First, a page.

(Updated 6:51 p.m.) A Yale School of Management administrator became the first candidate to jump into the latest special election brewing in New Haven.
That race is for the Downtown/East Rock Ward 7 seat. Doug Hausladen, who just won reelection to that seat, plans to resign from it soon to take a new job as transit chief with the Harp Administration.
Abby Roth (at left in photo), special assistant to Yale School of Management Dean Edward Snyder, attended a City Hall press conference Tuesday afternoon announcing Hausladen’s new job. She said afterwards that she plans to run for the seat in an upcoming special election. The election must take place within 45 days of Hausladen’s formal resignation.
Ward 7 Democratic Co-Chair Alberta Witherspoon (pictured above with Roth at the press conference) said she believes Roth “has the experience” for the job.
Another Democrat, Yale undergraduate Ella Wood (pictured), said that she is weighing a run. Backed by Yale’s UNITE/HERE union locals, Wood ran a spirited challenge against Hausladen in the 2013 Democratic Party primary, during which she came under criticism for moving into the ward days before a deadline to run for office. She responded to critics at this debate.
“I plan on speaking with constituents and leaders from the ward before making a decision about running,” Wood said on Tuesday evening. She said she doesn’t have a timeline for making a decision.
Wood said that she’s “thrilled” about Hausladen’s appointment at traffic tsar and that she thinks he will “do a fantastic job.”
Roth, a graduate of Yale College and Yale Law School, returned to town seven years ago from D.C. after serving as an attorney with the federal Department of Homeland Security and the Bureau of Alcohol, Tobacco and Firearms. She lives on Audubon Court in Ward 7; she currently works as special assistant to School of Management Dean Ted Snyder. She has been active on the Downtown Wooster Square Management Team.
She said Tuesday afternoon that if elected she will continue Hausladen’s advocacy for safer streets for pedestrians and cyclists and for improving mass transit.
“I don’t own a car,” Roth said, so she sees firsthand the need to help people feel safer walking around town. She agreed with Hausladen’s call for CT Transit to add a GPS to buses so riders can track their progress “rather than standing wondering when your bus is coming, which is something I’ve done.”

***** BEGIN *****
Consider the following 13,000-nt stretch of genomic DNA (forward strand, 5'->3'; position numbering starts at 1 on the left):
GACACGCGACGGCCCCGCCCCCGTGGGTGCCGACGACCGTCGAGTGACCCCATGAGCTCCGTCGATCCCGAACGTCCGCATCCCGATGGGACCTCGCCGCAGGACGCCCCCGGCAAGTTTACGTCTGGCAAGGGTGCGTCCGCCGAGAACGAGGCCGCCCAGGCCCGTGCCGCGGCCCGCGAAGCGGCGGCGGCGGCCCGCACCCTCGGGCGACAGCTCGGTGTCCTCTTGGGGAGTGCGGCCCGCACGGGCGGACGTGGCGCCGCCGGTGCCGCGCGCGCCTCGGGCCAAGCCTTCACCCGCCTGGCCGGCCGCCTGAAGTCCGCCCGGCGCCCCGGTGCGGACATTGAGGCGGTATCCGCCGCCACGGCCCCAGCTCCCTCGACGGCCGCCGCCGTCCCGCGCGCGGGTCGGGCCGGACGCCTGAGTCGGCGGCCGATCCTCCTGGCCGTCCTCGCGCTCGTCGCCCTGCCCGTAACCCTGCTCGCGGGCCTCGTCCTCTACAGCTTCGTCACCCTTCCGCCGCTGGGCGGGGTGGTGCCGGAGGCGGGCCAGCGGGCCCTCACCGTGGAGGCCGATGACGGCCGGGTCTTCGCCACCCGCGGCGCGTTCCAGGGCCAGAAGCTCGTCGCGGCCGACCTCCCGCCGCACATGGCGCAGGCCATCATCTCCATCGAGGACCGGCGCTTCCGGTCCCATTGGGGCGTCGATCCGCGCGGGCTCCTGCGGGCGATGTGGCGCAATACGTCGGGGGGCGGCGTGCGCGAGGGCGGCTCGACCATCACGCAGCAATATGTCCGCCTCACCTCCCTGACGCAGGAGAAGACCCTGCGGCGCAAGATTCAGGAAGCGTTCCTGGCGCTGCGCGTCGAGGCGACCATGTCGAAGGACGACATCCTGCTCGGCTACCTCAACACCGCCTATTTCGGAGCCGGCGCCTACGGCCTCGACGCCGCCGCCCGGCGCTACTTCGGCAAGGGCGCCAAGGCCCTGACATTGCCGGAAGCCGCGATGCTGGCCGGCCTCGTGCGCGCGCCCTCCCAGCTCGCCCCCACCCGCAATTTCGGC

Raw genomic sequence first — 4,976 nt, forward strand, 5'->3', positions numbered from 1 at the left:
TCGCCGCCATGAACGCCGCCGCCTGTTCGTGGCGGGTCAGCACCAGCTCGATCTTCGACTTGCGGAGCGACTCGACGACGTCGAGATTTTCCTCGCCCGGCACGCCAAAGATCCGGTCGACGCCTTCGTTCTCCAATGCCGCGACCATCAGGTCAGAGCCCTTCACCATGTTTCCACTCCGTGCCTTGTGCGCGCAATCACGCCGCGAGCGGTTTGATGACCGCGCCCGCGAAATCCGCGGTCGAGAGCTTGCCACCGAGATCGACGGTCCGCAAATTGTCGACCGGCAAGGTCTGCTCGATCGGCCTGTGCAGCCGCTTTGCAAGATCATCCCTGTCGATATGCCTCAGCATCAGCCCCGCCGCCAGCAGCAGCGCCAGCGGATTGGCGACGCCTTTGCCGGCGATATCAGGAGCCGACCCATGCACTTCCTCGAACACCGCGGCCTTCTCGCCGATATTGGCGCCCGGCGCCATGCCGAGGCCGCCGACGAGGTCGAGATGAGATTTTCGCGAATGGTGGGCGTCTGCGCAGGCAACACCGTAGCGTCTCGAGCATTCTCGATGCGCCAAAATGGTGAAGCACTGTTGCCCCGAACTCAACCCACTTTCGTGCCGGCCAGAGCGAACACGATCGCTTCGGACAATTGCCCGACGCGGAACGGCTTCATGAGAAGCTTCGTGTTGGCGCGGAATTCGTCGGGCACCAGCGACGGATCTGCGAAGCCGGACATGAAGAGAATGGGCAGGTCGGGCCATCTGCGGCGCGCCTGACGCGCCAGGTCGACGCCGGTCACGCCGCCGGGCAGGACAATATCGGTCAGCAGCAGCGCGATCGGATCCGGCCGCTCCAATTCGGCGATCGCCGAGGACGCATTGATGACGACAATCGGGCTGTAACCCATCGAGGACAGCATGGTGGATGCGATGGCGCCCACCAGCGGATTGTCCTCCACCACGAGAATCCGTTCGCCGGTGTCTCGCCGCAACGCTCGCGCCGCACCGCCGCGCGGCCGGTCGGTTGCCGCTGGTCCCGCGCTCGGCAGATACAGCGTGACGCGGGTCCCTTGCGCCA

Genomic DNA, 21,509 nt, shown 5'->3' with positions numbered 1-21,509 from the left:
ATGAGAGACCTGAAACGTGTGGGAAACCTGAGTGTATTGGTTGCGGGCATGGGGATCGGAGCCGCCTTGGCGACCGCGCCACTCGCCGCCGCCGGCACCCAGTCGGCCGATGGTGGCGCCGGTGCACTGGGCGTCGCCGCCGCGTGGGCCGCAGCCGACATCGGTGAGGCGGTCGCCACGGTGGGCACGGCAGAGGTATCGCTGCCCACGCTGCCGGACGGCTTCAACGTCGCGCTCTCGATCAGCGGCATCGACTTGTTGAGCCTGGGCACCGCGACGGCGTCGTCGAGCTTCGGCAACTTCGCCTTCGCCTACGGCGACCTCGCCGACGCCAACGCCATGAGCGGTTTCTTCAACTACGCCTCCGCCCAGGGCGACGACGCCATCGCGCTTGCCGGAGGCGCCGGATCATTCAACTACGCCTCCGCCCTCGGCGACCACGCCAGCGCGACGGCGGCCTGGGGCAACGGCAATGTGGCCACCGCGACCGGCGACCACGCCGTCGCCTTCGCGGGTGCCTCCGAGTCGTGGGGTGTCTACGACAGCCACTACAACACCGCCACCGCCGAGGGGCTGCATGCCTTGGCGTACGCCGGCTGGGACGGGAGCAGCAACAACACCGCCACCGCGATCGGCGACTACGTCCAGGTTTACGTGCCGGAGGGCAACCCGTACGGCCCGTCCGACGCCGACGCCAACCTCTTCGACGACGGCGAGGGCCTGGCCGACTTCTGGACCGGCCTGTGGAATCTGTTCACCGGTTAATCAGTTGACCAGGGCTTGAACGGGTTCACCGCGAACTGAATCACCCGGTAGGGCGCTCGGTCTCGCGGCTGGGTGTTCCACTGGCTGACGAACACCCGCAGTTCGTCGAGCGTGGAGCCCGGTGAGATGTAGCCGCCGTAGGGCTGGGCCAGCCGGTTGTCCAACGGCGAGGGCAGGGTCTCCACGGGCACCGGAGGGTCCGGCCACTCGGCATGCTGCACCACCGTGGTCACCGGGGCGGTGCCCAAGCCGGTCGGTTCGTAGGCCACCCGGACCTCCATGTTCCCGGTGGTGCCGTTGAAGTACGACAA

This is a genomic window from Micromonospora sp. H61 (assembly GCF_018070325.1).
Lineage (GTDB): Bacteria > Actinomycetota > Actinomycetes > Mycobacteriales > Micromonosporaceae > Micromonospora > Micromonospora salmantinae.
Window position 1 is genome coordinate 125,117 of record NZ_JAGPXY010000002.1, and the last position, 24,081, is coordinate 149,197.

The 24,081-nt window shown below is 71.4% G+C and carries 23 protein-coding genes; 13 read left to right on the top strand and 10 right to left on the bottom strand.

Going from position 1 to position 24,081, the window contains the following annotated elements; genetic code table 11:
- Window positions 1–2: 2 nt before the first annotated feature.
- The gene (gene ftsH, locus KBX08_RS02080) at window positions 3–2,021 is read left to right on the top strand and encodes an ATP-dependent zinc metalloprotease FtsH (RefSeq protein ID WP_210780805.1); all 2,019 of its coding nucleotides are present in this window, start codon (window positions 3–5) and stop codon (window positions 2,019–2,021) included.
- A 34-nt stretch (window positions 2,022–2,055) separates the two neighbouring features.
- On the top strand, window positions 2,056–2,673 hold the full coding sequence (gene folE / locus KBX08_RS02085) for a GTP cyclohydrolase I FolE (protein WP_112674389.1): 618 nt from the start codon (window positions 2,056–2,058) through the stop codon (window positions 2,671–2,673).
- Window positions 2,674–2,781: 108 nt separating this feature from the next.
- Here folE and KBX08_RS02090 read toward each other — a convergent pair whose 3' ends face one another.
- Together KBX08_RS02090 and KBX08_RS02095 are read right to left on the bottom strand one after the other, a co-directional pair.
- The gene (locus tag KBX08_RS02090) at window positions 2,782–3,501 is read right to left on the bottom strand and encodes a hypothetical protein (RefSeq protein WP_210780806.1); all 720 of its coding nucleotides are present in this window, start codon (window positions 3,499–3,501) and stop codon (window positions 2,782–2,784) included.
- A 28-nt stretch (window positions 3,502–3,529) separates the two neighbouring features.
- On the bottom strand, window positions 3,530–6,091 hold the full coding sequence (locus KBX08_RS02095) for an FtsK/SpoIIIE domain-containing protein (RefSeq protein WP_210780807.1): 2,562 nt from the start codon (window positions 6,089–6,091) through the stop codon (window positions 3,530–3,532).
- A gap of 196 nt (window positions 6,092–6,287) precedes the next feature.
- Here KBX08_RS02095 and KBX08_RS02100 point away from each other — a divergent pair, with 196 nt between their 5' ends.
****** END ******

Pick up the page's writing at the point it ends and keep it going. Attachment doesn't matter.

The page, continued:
Roth also called for creating a “better path” for walking to Union Station “rather than being stuck on traffic islands.”
State Rep. Roland Lemar, who lives in the ward, offered an early endorsement of Roth’s candidacy: “I have known Abby Roth for a long time. I have seen her work, her passion, and her commitment to causes that are important to her. I have watched her knock doors to register voters, call legislators to fight for public policy that she believed in, and work with community members to improve her neighborhood. She has an extraordinary background, amazing intellect and a commitment to improving New Haven. She is not political by nature, likely won’t fit neatly into either side of the board divisions that currently exist, but if Abby does decide to run, I would give her my fullest support and be thrilled to have her as my representative on the Board of Alders.”
Hausladen, who begins his new Harp administration job on Feb. 1, said he’s not sure what date he’ll submit his resignation. He said he wants to see if he can time it so that the city can combine the Ward 7 special election with the Feb. 25 special election for the 10th State Senate District seat (from which Toni Harp resigned this month as she began her job as mayor). City/Town Clerk Michael Smart Tuesday called it worth exploring to see if that can be done.
Another alder, Jackie James, recently resigned her seat, in the Hill’s Ward 3; she too took a job with the Harp Administration. Only one candidate, JeQueena Foreman, has filed to run for the seat, so a special election scheduled for Feb. 13 may not occur after all.
Thomas MacMillan contributed reporting.